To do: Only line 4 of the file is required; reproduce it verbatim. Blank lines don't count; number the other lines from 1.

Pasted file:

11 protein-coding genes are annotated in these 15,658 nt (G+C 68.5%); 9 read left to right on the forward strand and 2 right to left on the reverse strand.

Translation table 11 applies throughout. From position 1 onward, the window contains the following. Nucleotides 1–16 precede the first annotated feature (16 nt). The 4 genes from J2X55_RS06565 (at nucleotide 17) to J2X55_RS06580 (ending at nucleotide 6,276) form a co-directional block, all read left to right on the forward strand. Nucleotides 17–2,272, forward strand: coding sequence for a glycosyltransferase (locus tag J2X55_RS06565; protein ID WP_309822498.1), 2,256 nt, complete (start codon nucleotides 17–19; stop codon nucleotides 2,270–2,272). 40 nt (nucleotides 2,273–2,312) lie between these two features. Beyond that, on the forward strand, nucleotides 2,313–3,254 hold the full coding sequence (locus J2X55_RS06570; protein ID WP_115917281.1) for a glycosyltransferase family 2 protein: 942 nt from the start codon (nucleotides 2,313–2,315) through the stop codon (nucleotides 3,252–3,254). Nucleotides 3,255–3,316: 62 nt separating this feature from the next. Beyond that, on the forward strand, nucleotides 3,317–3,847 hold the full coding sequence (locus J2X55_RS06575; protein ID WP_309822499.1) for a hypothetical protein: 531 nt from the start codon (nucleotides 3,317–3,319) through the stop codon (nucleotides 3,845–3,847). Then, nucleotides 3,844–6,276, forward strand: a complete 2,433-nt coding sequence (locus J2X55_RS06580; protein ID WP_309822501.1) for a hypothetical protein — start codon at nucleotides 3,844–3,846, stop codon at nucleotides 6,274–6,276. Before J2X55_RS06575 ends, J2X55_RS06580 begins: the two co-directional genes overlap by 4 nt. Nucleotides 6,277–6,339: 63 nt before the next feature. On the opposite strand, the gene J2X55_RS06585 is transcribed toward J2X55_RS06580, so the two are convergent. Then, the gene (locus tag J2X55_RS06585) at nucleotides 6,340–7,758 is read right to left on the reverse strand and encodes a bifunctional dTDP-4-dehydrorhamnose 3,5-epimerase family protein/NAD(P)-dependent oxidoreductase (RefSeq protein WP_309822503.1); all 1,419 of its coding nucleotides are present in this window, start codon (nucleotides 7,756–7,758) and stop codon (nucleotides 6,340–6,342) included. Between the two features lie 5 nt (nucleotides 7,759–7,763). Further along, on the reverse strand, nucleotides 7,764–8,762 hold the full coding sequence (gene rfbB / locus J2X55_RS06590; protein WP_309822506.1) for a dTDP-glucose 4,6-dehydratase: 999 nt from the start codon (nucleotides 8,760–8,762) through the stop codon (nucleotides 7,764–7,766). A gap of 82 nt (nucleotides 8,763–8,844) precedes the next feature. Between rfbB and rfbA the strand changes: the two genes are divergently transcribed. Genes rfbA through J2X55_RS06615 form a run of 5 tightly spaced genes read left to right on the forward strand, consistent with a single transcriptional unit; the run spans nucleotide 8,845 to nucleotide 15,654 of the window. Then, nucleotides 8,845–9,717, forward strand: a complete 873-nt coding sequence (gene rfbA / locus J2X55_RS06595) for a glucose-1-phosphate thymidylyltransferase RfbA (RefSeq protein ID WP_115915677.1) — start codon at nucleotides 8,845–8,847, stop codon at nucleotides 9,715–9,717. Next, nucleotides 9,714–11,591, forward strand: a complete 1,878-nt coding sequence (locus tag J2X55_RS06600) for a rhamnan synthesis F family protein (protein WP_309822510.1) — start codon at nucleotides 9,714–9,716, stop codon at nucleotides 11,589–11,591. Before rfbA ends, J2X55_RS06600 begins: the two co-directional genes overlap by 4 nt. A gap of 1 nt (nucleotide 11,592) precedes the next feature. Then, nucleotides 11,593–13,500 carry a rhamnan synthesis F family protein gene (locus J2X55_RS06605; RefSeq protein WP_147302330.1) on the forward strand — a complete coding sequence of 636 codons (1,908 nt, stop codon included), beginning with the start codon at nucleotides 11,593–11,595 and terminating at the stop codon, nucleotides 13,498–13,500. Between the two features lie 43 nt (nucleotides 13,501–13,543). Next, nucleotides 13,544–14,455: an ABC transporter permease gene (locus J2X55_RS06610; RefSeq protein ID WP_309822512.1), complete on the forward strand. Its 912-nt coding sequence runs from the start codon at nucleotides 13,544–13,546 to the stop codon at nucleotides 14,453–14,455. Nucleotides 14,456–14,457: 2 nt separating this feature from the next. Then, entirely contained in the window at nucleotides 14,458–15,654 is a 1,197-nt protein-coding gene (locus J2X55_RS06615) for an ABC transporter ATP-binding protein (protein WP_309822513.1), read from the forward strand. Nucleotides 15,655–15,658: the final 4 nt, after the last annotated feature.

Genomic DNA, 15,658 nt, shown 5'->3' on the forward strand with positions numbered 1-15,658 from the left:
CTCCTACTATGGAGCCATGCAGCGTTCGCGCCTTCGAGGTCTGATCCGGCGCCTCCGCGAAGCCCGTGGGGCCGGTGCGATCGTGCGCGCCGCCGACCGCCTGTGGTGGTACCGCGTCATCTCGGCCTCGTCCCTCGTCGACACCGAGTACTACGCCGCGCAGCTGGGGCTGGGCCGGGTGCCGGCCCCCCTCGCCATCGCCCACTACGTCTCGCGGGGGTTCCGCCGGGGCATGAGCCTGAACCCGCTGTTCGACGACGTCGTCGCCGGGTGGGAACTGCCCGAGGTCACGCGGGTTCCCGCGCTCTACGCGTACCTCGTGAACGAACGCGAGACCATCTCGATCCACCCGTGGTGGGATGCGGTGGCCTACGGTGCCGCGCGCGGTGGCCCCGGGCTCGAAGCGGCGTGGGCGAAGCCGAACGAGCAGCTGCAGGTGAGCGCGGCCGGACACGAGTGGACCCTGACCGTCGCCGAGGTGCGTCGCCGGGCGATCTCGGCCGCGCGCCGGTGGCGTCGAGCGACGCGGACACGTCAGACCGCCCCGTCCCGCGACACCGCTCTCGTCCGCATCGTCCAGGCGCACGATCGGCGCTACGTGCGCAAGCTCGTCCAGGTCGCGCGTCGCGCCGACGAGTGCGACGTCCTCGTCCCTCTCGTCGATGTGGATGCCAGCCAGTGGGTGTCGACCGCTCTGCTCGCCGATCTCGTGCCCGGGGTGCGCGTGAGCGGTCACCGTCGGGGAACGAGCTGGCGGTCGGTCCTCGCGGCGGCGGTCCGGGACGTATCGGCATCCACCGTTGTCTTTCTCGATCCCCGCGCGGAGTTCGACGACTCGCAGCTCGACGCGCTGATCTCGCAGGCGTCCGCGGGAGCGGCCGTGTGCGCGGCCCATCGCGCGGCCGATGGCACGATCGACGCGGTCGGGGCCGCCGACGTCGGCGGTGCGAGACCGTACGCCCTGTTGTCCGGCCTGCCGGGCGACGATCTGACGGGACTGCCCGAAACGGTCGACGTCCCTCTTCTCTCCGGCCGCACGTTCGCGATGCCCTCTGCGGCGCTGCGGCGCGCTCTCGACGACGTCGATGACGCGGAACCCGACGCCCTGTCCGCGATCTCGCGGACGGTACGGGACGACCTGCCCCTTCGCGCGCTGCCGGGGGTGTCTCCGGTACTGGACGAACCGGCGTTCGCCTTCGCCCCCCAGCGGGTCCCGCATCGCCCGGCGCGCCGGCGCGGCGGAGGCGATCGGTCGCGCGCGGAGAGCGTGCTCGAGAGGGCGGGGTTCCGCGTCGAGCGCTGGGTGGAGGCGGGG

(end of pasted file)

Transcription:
CTCCTACTATGGAGCCATGCAGCGTTCGCGCCTTCGAGGTCTGATCCGGCGCCTCCGCGAAGCCCGTGGGGCCGGTGCGATCGTGCGCGCCGCCGACCGCCTGTGGTGGTACCGCGTCATCTCGGCCTCGTCCCTCGTCGACACCGAGTACTACGCCGCGCAGCTGGGGCTGGGCCGGGTGCCGGCCCCCCTCGCCATCGCCCACTACGTCTCGCGGGGGTTCCGCCGGGGCATGAGCCTGAACCCGCTGTTCGACGACGTCGTCGCCGGGTGGGAACTGCCCGAGGTCACGCGGGTTCCCGCGCTCTACGCGTACCTCGTGAACGAACGCGAGACCATCTCGATCCACCCGTGGTGGGATGCGGTGGCCTACGGTGCCGCGCGCGGTGGCCCCGGGCTCGAAGCGGCGTGGGCGAAGCCGAACGAGCAGCTGCAGGTGAGCGCGGCCGGACACGAGTGGACCCTGACCGTCGCCGAGGTGCGTCGCCGGGCGATCTCGGCCGCGCGCCGGTGGCGTCGAGCGACGCGGACACGTCAGACCGCCCCGTCCCGCGACACCGCTCTCGTCCGCATCGTCCAGGCGCACGATCGGCGCTACGTGCGCAAGCTCGTCCAGGTCGCGCGTCGCGCCGACGAGTGCGACGTCCTCGTCCCTCTCGTCGATGTGGATGCCAGCCAGTGGGTGTCGACCGCTCTGCTCGCCGATCTCGTGCCCGGGGTGCGCGTGAGCGGTCACCGTCGGGGAACGAGCTGGCGGTCGGTCCTCGCGGCGGCGGTCCGGGACGTATCGGCATCCACCGTTGTCTTTCTCGATCCCCGCGCGGAGTTCGACGACTCGCAGCTCGACGCGCTGATCTCGCAGGCGTCCGCGGGAGCGGCCGTGTGCGCGGCCCATCGCGCGGCCGATGGCACGATCGACGCGGTCGGGGCCGCCGACGTCGGCGGTGCGAGACCGTACGCCCTGTTGTCCGGCCTGCCGGGCGACGATCTGACGGGACTGCCCGAAACGGTCGACGTCCCTCTTCTCTCCGGCCGCACGTTCGCGATGCCCTCTGCGGCGCTGCGGCGCGCTCTCGACGACGTCGATGACGCGGAACCCGACGCCCTGTCCGCGATCTCGCGGACGGTACGGGACGACCTGCCCCTTCGCGCGCTGCCGGGGGTGTCTCCGGTACTGGACGAACCGGCGTTCGCCTTCGCCCCCCAGCGGGTCCCGCATCGCCCGGCGCGCCGGCGCGGCGGAGGCGATCGGTCGCGCGCGGAGAGCGTGCTCGAGAGGGCGGGGTTCCGCGTCGAGCGCTGGGTGGAGGCGGGG